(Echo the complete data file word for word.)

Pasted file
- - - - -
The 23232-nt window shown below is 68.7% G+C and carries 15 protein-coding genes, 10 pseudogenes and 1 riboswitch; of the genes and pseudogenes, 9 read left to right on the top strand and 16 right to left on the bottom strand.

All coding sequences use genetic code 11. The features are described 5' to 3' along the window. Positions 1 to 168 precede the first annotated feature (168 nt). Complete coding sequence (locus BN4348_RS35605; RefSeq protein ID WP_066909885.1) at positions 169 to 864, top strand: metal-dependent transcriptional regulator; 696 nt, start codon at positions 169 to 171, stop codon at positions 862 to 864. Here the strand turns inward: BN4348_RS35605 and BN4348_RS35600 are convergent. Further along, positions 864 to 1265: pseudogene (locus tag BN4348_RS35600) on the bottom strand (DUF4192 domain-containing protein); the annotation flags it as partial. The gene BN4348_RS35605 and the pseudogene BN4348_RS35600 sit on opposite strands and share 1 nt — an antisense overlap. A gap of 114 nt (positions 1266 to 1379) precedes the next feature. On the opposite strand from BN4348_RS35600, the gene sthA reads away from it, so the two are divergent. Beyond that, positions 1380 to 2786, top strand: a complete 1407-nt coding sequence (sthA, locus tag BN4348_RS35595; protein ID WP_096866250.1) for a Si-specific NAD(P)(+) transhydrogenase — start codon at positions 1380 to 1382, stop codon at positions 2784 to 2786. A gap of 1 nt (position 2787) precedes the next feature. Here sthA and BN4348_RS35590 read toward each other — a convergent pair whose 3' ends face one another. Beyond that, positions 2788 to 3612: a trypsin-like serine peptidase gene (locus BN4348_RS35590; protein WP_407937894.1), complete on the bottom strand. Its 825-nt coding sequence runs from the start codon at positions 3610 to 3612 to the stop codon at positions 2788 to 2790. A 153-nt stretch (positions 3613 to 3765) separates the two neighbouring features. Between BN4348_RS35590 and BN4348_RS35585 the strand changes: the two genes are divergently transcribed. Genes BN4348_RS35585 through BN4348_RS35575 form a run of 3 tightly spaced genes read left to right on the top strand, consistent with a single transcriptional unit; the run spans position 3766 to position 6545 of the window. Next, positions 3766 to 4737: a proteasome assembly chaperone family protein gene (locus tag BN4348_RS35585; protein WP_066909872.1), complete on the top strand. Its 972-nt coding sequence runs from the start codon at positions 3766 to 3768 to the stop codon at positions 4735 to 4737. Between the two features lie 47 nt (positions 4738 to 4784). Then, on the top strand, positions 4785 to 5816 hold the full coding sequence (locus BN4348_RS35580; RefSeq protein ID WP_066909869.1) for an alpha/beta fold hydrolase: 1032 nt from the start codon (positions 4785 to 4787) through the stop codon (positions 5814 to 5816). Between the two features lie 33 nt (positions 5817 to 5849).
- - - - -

The 23232-nt window shown below is 68.7% G+C and carries 15 protein-coding genes, 10 pseudogenes and 1 riboswitch; of the genes and pseudogenes, 9 read left to right on the top strand and 16 right to left on the bottom strand.

All coding sequences use genetic code 11. The features are described 5' to 3' along the window. Positions 1 to 168 precede the first annotated feature (168 nt). Complete coding sequence (locus BN4348_RS35605; RefSeq protein ID WP_066909885.1) at positions 169 to 864, top strand: metal-dependent transcriptional regulator; 696 nt, start codon at positions 169 to 171, stop codon at positions 862 to 864. Here the strand turns inward: BN4348_RS35605 and BN4348_RS35600 are convergent. Further along, positions 864 to 1265: pseudogene (locus tag BN4348_RS35600) on the bottom strand (DUF4192 domain-containing protein); the annotation flags it as partial. The gene BN4348_RS35605 and the pseudogene BN4348_RS35600 sit on opposite strands and share 1 nt — an antisense overlap. A gap of 114 nt (positions 1266 to 1379) precedes the next feature. On the opposite strand from BN4348_RS35600, the gene sthA reads away from it, so the two are divergent. Beyond that, positions 1380 to 2786, top strand: a complete 1407-nt coding sequence (sthA, locus tag BN4348_RS35595; protein ID WP_096866250.1) for a Si-specific NAD(P)(+) transhydrogenase — start codon at positions 1380 to 1382, stop codon at positions 2784 to 2786. A gap of 1 nt (position 2787) precedes the next feature. Here sthA and BN4348_RS35590 read toward each other — a convergent pair whose 3' ends face one another. Beyond that, positions 2788 to 3612: a trypsin-like serine peptidase gene (locus BN4348_RS35590; protein WP_407937894.1), complete on the bottom strand. Its 825-nt coding sequence runs from the start codon at positions 3610 to 3612 to the stop codon at positions 2788 to 2790. A 153-nt stretch (positions 3613 to 3765) separates the two neighbouring features. Between BN4348_RS35590 and BN4348_RS35585 the strand changes: the two genes are divergently transcribed. Genes BN4348_RS35585 through BN4348_RS35575 form a run of 3 tightly spaced genes read left to right on the top strand, consistent with a single transcriptional unit; the run spans position 3766 to position 6545 of the window. Next, positions 3766 to 4737: a proteasome assembly chaperone family protein gene (locus tag BN4348_RS35585; protein WP_066909872.1), complete on the top strand. Its 972-nt coding sequence runs from the start codon at positions 3766 to 3768 to the stop codon at positions 4735 to 4737. Between the two features lie 47 nt (positions 4738 to 4784). Then, on the top strand, positions 4785 to 5816 hold the full coding sequence (locus BN4348_RS35580; RefSeq protein ID WP_066909869.1) for an alpha/beta fold hydrolase: 1032 nt from the start codon (positions 4785 to 4787) through the stop codon (positions 5814 to 5816). Between the two features lie 33 nt (positions 5817 to 5849).